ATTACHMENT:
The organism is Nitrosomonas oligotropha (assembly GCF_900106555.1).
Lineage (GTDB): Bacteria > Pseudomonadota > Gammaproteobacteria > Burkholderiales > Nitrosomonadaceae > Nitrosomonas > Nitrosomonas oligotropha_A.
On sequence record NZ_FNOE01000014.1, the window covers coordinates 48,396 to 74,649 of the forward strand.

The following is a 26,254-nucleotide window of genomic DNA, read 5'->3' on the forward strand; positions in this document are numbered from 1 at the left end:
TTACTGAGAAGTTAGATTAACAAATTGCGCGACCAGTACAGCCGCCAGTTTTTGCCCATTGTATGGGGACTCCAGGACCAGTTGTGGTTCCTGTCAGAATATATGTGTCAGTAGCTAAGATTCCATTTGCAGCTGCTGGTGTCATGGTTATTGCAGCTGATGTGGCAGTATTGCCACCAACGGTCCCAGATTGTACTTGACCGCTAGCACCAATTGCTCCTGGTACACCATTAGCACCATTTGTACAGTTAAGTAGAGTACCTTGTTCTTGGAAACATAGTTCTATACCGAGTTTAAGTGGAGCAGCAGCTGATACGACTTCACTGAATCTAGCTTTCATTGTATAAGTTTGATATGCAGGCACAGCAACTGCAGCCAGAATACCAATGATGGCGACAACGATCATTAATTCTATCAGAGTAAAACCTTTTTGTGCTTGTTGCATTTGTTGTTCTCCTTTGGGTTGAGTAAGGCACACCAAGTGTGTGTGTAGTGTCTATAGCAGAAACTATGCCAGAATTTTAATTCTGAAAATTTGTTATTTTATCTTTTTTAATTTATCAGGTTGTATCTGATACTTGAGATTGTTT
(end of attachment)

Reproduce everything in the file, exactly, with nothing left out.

The organism is Nitrosomonas oligotropha (assembly GCF_900106555.1).
Lineage (GTDB): Bacteria > Pseudomonadota > Gammaproteobacteria > Burkholderiales > Nitrosomonadaceae > Nitrosomonas > Nitrosomonas oligotropha_A.
On sequence record NZ_FNOE01000014.1, the window covers coordinates 48,396 to 74,649 of the forward strand.

The following is a 26,254-nucleotide window of genomic DNA, read 5'->3' on the forward strand; positions in this document are numbered from 1 at the left end:
TTACTGAGAAGTTAGATTAACAAATTGCGCGACCAGTACAGCCGCCAGTTTTTGCCCATTGTATGGGGACTCCAGGACCAGTTGTGGTTCCTGTCAGAATATATGTGTCAGTAGCTAAGATTCCATTTGCAGCTGCTGGTGTCATGGTTATTGCAGCTGATGTGGCAGTATTGCCACCAACGGTCCCAGATTGTACTTGACCGCTAGCACCAATTGCTCCTGGTACACCATTAGCACCATTTGTACAGTTAAGTAGAGTACCTTGTTCTTGGAAACATAGTTCTATACCGAGTTTAAGTGGAGCAGCAGCTGATACGACTTCACTGAATCTAGCTTTCATTGTATAAGTTTGATATGCAGGCACAGCAACTGCAGCCAGAATACCAATGATGGCGACAACGATCATTAATTCTATCAGAGTAAAACCTTTTTGTGCTTGTTGCATTTGTTGTTCTCCTTTGGGTTGAGTAAGGCACACCAAGTGTGTGTGTAGTGTCTATAGCAGAAACTATGCCAGAATTTTAATTCTGAAAATTTGTTATTTTATCTTTTTTAATTTATCAGGTTGTATCTGATACTTGAGATTGTTT